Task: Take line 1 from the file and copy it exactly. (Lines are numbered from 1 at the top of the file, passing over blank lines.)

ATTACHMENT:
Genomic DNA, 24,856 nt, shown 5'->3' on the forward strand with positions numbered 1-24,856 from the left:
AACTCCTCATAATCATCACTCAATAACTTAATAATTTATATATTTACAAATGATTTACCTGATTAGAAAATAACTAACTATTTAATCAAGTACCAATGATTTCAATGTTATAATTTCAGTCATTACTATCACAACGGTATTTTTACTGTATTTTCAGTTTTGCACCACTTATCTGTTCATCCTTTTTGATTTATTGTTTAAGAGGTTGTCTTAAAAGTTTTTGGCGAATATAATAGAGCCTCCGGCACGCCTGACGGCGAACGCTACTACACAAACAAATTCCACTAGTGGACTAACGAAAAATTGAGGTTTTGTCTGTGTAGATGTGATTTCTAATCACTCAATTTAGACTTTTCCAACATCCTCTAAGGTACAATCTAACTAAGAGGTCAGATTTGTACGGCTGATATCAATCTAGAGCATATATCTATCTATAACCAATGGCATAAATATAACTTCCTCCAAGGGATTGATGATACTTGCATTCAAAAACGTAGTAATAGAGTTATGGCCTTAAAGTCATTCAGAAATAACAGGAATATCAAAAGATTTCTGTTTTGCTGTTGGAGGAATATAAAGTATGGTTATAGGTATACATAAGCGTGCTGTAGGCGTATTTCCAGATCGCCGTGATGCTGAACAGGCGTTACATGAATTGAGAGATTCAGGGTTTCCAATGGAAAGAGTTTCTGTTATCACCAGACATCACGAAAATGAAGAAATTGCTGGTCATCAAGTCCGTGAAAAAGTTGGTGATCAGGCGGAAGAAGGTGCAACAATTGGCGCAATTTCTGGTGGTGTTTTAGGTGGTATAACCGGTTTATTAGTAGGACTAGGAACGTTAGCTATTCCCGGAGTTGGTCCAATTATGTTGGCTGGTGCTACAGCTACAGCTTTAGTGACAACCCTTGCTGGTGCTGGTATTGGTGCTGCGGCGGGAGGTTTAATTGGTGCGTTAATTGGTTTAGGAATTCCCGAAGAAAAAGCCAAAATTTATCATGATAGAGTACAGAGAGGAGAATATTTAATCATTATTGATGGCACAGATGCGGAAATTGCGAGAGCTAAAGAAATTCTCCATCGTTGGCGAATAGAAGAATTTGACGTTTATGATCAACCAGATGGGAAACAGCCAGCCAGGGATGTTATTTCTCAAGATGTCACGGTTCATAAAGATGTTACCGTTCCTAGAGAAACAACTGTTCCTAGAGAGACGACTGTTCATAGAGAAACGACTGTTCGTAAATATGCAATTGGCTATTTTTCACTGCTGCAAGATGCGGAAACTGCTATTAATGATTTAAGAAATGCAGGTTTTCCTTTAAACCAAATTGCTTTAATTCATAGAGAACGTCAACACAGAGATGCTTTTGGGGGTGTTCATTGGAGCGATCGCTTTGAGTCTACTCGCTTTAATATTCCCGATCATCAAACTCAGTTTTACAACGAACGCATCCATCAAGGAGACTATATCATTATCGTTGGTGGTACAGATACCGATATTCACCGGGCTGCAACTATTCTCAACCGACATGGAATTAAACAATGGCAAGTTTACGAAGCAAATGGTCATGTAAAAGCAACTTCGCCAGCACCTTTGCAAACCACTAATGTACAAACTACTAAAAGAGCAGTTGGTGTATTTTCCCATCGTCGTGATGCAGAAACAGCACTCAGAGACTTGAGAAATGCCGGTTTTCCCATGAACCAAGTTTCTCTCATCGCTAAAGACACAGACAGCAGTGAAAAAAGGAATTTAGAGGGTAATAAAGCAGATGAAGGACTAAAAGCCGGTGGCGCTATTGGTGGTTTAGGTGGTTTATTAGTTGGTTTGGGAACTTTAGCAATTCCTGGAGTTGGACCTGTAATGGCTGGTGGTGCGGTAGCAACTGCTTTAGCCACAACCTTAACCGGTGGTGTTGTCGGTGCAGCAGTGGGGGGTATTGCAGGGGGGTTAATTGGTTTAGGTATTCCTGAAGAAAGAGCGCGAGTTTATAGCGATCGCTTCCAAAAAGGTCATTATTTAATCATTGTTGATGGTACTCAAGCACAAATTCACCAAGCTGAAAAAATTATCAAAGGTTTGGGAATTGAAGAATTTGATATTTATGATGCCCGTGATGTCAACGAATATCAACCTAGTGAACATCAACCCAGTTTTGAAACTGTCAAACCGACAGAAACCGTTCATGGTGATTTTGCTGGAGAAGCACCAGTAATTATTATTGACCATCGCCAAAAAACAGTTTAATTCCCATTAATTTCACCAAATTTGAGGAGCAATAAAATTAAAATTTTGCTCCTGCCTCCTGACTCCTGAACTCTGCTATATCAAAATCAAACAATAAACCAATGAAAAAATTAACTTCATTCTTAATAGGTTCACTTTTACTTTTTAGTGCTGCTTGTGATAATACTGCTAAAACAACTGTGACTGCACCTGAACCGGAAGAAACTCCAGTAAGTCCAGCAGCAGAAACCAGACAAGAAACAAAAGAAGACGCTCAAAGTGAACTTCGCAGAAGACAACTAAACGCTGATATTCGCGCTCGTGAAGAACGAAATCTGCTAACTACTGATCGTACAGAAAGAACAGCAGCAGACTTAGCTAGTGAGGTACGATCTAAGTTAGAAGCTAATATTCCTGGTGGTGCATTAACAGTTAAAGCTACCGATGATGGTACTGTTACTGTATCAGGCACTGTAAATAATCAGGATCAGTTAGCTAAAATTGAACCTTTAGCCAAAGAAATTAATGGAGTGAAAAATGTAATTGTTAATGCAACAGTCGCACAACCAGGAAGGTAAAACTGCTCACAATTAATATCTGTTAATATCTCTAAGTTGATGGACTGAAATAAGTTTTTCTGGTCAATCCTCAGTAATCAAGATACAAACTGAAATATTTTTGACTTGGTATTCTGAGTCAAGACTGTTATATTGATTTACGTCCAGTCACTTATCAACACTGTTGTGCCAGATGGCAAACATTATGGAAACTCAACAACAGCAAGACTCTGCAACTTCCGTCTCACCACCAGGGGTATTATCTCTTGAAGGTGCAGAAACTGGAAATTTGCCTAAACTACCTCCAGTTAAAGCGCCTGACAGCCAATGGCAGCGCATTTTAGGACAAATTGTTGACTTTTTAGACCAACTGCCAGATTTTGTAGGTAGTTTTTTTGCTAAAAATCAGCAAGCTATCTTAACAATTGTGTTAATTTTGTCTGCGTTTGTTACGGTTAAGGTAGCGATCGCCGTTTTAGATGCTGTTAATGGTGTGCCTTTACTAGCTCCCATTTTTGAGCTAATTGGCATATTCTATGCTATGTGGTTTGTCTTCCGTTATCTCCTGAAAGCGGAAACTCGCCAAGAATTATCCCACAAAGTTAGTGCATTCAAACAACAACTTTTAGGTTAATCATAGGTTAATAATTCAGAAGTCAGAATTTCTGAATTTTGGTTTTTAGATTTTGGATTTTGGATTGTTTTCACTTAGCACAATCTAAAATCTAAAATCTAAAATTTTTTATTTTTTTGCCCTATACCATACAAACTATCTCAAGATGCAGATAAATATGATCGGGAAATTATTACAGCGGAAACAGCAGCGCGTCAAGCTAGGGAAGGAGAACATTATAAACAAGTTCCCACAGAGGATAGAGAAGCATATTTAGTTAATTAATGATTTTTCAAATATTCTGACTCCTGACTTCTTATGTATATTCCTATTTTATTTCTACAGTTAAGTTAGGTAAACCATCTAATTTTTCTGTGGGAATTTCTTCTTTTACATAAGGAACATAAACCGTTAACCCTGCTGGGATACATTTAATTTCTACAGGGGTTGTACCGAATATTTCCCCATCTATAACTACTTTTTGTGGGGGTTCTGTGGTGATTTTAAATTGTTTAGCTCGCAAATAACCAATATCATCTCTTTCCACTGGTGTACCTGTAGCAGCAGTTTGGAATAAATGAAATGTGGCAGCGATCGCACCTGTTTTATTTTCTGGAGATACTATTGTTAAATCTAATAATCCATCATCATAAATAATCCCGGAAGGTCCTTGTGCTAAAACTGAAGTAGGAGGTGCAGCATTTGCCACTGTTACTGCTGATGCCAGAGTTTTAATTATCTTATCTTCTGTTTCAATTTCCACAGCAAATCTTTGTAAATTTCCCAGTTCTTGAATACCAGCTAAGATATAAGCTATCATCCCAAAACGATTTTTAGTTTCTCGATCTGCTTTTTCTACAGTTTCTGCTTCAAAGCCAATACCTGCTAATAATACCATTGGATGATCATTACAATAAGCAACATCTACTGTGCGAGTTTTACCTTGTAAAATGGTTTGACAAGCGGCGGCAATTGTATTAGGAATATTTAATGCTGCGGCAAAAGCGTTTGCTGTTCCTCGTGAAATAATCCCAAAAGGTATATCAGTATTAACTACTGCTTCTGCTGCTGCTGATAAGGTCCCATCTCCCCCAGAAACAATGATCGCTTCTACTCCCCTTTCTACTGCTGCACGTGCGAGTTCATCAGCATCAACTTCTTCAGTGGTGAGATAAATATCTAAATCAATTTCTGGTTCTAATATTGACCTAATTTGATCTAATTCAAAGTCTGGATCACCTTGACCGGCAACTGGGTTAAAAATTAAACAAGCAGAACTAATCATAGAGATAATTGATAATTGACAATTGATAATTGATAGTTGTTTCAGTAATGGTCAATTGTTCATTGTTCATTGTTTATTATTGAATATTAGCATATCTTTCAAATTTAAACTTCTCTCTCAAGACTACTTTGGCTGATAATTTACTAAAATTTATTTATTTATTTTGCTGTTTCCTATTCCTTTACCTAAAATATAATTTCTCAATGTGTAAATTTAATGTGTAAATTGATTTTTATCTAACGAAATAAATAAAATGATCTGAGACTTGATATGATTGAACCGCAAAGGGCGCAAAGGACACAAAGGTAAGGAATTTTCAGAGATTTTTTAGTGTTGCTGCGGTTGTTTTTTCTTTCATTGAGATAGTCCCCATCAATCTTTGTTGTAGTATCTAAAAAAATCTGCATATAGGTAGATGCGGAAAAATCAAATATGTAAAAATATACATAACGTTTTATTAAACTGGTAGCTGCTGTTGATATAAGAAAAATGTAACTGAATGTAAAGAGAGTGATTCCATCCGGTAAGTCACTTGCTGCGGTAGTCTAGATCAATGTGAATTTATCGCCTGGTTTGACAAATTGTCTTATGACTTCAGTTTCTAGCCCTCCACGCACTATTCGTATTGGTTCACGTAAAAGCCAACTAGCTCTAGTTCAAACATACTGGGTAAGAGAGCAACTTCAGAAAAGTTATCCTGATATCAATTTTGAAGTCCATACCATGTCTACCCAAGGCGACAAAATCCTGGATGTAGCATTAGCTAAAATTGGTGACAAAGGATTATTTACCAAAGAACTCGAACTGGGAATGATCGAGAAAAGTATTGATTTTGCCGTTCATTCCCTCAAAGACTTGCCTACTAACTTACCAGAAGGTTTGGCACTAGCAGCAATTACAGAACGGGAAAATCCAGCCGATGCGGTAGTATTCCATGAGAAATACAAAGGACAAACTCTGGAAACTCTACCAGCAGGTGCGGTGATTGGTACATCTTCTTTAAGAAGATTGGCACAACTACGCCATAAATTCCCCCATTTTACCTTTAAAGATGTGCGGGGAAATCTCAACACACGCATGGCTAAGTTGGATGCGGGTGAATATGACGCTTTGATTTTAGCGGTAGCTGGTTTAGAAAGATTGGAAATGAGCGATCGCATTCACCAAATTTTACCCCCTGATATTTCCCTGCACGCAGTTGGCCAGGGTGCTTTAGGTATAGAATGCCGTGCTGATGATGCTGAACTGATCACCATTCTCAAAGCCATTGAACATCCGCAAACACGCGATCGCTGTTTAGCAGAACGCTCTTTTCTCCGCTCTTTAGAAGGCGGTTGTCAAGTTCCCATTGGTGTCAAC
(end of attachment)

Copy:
Genomic DNA, 24,856 nt, shown 5'->3' on the forward strand with positions numbered 1-24,856 from the left: